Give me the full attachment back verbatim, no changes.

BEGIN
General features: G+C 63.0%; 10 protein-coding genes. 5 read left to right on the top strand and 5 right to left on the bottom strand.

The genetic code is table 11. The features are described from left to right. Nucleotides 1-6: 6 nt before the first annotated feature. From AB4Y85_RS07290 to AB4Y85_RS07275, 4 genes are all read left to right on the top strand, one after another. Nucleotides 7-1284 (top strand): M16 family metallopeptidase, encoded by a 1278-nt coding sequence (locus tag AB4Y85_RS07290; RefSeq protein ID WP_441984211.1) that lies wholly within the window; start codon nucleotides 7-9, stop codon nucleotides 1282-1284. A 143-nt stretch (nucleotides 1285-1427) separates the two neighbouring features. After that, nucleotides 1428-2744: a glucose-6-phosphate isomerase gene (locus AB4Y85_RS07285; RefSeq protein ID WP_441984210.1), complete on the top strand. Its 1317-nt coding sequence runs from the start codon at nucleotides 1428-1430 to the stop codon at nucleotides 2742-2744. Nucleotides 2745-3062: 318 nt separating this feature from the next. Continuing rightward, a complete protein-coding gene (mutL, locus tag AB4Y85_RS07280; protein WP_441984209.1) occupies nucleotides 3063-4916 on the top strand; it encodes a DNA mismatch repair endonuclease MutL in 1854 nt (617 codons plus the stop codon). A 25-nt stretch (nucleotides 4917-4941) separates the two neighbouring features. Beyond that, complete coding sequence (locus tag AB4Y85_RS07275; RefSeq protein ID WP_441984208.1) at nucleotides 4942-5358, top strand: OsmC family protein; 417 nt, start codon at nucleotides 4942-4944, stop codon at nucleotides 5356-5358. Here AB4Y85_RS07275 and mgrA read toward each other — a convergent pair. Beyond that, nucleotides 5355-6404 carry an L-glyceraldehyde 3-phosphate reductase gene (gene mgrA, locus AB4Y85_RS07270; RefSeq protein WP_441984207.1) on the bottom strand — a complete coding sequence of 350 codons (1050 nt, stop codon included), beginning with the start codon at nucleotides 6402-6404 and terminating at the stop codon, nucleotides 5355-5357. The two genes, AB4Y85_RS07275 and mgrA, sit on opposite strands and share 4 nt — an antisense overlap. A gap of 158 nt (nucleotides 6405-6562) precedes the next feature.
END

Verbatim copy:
General features: G+C 63.0%; 10 protein-coding genes. 5 read left to right on the top strand and 5 right to left on the bottom strand.

The genetic code is table 11. The features are described from left to right. Nucleotides 1-6: 6 nt before the first annotated feature. From AB4Y85_RS07290 to AB4Y85_RS07275, 4 genes are all read left to right on the top strand, one after another. Nucleotides 7-1284 (top strand): M16 family metallopeptidase, encoded by a 1278-nt coding sequence (locus tag AB4Y85_RS07290; RefSeq protein ID WP_441984211.1) that lies wholly within the window; start codon nucleotides 7-9, stop codon nucleotides 1282-1284. A 143-nt stretch (nucleotides 1285-1427) separates the two neighbouring features. After that, nucleotides 1428-2744: a glucose-6-phosphate isomerase gene (locus AB4Y85_RS07285; RefSeq protein ID WP_441984210.1), complete on the top strand. Its 1317-nt coding sequence runs from the start codon at nucleotides 1428-1430 to the stop codon at nucleotides 2742-2744. Nucleotides 2745-3062: 318 nt separating this feature from the next. Continuing rightward, a complete protein-coding gene (mutL, locus tag AB4Y85_RS07280; protein WP_441984209.1) occupies nucleotides 3063-4916 on the top strand; it encodes a DNA mismatch repair endonuclease MutL in 1854 nt (617 codons plus the stop codon). A 25-nt stretch (nucleotides 4917-4941) separates the two neighbouring features. Beyond that, complete coding sequence (locus tag AB4Y85_RS07275; RefSeq protein ID WP_441984208.1) at nucleotides 4942-5358, top strand: OsmC family protein; 417 nt, start codon at nucleotides 4942-4944, stop codon at nucleotides 5356-5358. Here AB4Y85_RS07275 and mgrA read toward each other — a convergent pair. Beyond that, nucleotides 5355-6404 carry an L-glyceraldehyde 3-phosphate reductase gene (gene mgrA, locus AB4Y85_RS07270; RefSeq protein WP_441984207.1) on the bottom strand — a complete coding sequence of 350 codons (1050 nt, stop codon included), beginning with the start codon at nucleotides 6402-6404 and terminating at the stop codon, nucleotides 5355-5357. The two genes, AB4Y85_RS07275 and mgrA, sit on opposite strands and share 4 nt — an antisense overlap. A gap of 158 nt (nucleotides 6405-6562) precedes the next feature.